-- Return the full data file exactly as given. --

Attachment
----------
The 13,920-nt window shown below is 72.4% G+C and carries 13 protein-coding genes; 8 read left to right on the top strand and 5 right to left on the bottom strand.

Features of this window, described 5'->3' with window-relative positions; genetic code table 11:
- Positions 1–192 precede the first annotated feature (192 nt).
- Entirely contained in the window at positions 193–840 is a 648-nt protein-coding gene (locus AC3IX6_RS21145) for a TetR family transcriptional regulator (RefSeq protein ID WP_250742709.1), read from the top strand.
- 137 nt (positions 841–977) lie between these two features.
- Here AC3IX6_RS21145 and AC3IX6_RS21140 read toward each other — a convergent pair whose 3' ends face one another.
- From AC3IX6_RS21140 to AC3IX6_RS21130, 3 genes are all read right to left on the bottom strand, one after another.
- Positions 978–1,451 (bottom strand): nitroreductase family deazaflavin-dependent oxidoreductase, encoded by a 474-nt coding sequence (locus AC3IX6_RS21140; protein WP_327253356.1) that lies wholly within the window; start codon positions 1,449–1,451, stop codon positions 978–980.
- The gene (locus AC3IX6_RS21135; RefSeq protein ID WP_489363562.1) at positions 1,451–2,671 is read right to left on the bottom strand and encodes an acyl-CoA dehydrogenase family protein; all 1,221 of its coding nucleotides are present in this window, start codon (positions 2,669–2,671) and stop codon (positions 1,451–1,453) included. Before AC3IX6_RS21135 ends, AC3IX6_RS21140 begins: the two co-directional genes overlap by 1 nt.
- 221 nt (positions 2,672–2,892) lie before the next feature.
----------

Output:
The 13,920-nt window shown below is 72.4% G+C and carries 13 protein-coding genes; 8 read left to right on the top strand and 5 right to left on the bottom strand.

Features of this window, described 5'->3' with window-relative positions; genetic code table 11:
- Positions 1–192 precede the first annotated feature (192 nt).
- Entirely contained in the window at positions 193–840 is a 648-nt protein-coding gene (locus AC3IX6_RS21145) for a TetR family transcriptional regulator (RefSeq protein ID WP_250742709.1), read from the top strand.
- 137 nt (positions 841–977) lie between these two features.
- Here AC3IX6_RS21145 and AC3IX6_RS21140 read toward each other — a convergent pair whose 3' ends face one another.
- From AC3IX6_RS21140 to AC3IX6_RS21130, 3 genes are all read right to left on the bottom strand, one after another.
- Positions 978–1,451 (bottom strand): nitroreductase family deazaflavin-dependent oxidoreductase, encoded by a 474-nt coding sequence (locus AC3IX6_RS21140; protein WP_327253356.1) that lies wholly within the window; start codon positions 1,449–1,451, stop codon positions 978–980.
- The gene (locus AC3IX6_RS21135; RefSeq protein ID WP_489363562.1) at positions 1,451–2,671 is read right to left on the bottom strand and encodes an acyl-CoA dehydrogenase family protein; all 1,221 of its coding nucleotides are present in this window, start codon (positions 2,669–2,671) and stop codon (positions 1,451–1,453) included. Before AC3IX6_RS21135 ends, AC3IX6_RS21140 begins: the two co-directional genes overlap by 1 nt.
- 221 nt (positions 2,672–2,892) lie before the next feature.